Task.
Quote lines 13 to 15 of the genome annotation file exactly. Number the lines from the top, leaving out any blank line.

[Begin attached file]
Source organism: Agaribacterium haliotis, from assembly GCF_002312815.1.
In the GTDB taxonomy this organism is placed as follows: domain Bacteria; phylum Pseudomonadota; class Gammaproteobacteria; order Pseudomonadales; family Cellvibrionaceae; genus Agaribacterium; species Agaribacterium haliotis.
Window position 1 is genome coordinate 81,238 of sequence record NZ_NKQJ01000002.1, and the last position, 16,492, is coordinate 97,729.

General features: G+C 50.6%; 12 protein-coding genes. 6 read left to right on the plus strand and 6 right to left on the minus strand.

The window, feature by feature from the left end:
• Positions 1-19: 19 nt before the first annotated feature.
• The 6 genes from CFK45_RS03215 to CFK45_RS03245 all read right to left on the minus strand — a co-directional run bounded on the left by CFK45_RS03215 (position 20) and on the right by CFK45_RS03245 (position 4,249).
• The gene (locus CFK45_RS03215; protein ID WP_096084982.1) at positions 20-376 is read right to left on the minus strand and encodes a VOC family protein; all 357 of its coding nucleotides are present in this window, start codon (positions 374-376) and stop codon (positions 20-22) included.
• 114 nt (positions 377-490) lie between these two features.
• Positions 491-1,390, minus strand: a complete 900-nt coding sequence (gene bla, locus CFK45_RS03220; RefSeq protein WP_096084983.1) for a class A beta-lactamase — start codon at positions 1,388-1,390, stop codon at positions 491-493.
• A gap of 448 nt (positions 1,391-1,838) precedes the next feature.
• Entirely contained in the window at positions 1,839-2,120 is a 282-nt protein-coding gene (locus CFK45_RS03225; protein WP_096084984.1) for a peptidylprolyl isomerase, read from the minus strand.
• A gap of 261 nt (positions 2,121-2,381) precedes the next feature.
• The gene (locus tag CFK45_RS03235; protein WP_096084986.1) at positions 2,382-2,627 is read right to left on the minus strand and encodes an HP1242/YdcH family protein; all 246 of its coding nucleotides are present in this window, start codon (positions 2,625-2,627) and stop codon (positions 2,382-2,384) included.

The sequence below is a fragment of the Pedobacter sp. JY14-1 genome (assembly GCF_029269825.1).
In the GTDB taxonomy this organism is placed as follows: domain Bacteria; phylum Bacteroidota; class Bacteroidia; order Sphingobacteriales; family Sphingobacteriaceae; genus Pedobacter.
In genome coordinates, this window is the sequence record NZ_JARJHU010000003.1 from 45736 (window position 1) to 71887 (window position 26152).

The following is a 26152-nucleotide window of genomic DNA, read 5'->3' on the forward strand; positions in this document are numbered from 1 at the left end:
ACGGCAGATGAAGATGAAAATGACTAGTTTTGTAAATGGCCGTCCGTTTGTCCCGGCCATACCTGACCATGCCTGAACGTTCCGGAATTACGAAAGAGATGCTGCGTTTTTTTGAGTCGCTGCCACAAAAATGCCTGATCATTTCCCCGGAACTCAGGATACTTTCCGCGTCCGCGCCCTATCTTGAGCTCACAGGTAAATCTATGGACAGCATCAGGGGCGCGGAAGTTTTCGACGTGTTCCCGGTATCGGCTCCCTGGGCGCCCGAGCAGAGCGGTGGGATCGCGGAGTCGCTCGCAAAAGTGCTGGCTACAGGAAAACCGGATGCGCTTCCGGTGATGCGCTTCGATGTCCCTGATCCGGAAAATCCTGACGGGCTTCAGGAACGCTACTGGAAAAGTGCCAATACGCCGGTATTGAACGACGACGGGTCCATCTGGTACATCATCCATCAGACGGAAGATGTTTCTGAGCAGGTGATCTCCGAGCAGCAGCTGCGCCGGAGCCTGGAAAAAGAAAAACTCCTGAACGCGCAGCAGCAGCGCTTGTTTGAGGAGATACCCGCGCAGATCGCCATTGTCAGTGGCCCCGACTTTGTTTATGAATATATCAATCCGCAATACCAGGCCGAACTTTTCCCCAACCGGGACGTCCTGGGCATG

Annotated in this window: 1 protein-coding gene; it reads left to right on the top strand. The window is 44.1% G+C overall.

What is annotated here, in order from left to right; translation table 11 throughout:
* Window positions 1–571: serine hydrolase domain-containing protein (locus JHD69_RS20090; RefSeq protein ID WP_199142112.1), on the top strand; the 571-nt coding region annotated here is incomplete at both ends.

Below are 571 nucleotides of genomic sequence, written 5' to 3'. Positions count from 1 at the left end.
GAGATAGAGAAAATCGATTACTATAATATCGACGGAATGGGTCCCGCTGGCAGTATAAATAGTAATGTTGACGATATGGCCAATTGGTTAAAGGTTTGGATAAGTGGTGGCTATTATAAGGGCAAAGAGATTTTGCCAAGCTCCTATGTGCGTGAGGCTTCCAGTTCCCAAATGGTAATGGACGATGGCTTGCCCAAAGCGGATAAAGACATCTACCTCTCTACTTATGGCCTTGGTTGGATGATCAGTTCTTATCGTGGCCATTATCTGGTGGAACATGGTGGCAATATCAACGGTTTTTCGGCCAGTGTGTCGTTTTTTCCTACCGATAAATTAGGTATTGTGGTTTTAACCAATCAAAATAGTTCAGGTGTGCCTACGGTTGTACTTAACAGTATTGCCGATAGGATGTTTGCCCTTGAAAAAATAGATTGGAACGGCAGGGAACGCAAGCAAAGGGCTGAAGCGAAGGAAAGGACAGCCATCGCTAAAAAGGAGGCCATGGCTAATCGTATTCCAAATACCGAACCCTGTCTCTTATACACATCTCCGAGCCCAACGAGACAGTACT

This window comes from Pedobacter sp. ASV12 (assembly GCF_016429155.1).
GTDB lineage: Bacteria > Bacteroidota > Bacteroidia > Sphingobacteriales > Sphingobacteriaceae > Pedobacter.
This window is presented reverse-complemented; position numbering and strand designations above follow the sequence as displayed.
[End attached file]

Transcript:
• A gap of 261 nt (positions 2,121-2,381) precedes the next feature.
• The gene (locus tag CFK45_RS03235; protein WP_096084986.1) at positions 2,382-2,627 is read right to left on the minus strand and encodes an HP1242/YdcH family protein; all 246 of its coding nucleotides are present in this window, start codon (positions 2,625-2,627) and stop codon (positions 2,382-2,384) included.

The sequence below is a fragment of the Pedobacter sp. JY14-1 genome (assembly GCF_029269825.1).